Commercial disputes come in all shapes and sizes, each with their own unique features whether legal, commercial, or economic. No "one size fits all" approach exists for resolving disputes, and careful choice of dispute resolution method is one key strategic choice parties make, whether in their contracts or by agreement post dispute.

Formal court litigation remains one of the most used methods in the UK, but as inherent cost and delay grows, clients are increasingly looking to alternative methods to better resolve disputes. Many of these options are complimentary so additional (rather than alternative) dispute resolution more accurately describes what we see in the market.

Drawing on the collective experience of our four Aberdeen Office dispute resolution partners, we outline some benefits of four resolution options: arbitration, adjudication, mediation, and expert determination.


Arbitration is a legally binding process where an independent third party is appointed to resolve the issues between parties. The process is flexible and enables the selection of a decision-maker with genuine expertise in the subject matter of the dispute. The process is entirely confidential and, crucially, arbitral awards are enforced more readily around the world than court judgments. It is therefore particularly attractive to businesses in the Energy sector, where cross border transacting is often the norm.

Ken MacDonald, the partner who leads Brodies' international arbitration offering, said "Arbitration should be given serious consideration in circumstances where you would otherwise find yourself in the national courts of a jurisdiction with which you are unfamiliar or uncomfortable. In that situation, arbitration offers a way to level the playing field in a way that court litigation just does not allow.".


Adjudication is the most common method of dispute resolution in the construction industry. It involves parties appointing an adjudicator, typically a skilled construction professional, to determine the dispute usually within 28 days of it being referred to the adjudicator. That decision is binding unless and until a final determination of the dispute is reached in court or arbitration, but most decisions are not subject to further escalation. Although adjudication can be used for any kind of construction dispute, it is principally used to resolve payment disputes quickly, on an interim basis, to maintain cash flow and progress on construction projects.

Chris Duff, contentious construction partner, sees speed and flexibility as the main advantages: "Flexibility is a real asset of adjudication. You can refer a discrete dispute to adjudication, which can be resolved quickly, and this often helps to unlock the wider issues on projects. Being able to have separate adjudications to deal with legal, technical issues and quantification means you can have the right decision maker for the right dispute.".


Mediation involves parties appointing a neutral independent mediator to assist resolution. A mediator is not appointed to decide the outcome but rather to facilitate a negotiated resolution. Entirely confidential and conducted on a without prejudice basis – meaning that nothing said, or conceded, during negotiations can be referred to in any other process, mediation only becomes binding when parties achieve resolution and sign a settlement agreement. Mediation can be, and often is, used alongside formal proceedings. It gives parties a valuable opportunity to explore settlement before costly final hearings.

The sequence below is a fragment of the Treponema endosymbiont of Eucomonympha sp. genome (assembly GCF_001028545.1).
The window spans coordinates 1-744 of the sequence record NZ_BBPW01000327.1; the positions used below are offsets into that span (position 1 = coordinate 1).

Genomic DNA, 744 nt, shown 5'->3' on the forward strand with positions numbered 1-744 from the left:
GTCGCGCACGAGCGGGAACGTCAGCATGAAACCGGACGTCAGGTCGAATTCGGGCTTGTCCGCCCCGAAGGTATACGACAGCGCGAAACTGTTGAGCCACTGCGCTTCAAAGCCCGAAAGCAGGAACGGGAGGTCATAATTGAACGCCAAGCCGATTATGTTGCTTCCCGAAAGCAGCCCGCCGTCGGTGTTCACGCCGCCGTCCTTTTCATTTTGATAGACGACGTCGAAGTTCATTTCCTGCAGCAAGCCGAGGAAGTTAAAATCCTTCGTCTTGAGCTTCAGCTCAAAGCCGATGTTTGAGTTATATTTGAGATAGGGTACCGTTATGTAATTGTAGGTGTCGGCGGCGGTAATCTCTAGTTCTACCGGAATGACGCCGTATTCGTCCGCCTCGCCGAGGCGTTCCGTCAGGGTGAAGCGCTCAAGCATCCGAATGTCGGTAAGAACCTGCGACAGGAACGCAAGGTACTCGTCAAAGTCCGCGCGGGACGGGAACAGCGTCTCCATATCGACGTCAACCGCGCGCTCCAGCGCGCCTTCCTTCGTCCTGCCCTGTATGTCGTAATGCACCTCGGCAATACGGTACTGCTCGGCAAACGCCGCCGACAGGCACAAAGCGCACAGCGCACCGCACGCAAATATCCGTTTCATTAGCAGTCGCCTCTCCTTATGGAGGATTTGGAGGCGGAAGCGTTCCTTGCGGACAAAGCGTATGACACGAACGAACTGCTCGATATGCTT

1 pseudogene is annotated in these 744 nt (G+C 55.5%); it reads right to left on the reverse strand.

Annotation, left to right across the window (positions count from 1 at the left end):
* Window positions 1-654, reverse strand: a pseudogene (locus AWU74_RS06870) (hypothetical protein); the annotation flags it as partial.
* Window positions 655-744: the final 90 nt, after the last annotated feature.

Malcolm Gunnyeon, partner, and accredited mediator said "For me the real advantage of mediation is that nothing is off the table in terms of finding a resolution. The resolution can be whatever the parties can agree on. That allows a great deal of creativity in finding solutions and often allows parties to preserve their commercial relationship in a way that is much harder to do at the end of adversarial court proceedings.".

Expert Determination

Expert determination involves parties selecting an expert who uses their own professional expertise to decide the dispute. It is particularly useful in determining technical or valuation issues such as the cause or quantification of loss arising from an unexpected incident. The process can allow parties to quickly determine all or a key part of their dispute. Parties place great reliance on the expert, whose decision is binding with very limited scope to challenge.

Malcolm Mackay, partner, and marine dispute specialist said, "Speed, cost and finality are the main advantages of expert determination, with complex technical issues being capable of resolution in a matter of months and within a timeframe that is simply not possible for a court to achieve.".

Commenting on ADR and continued growth in the partner led dispute resolution offering at Brodies in Aberdeen, Stephen Goldie, Head of Litigation said, " We remain committed to best serving our clients in Aberdeen and the North-East by finding solutions quickly to address their needs. Additional dispute resolution methods are key components of that approach. The return of Chris Duff to Aberdeen with his significant contentious construction expertise further bolsters our offering and places Brodies in a unique place in the Aberdeen market with four experienced dispute resolution partners.".

This article originally appeared in the Press and Journal, August 2023.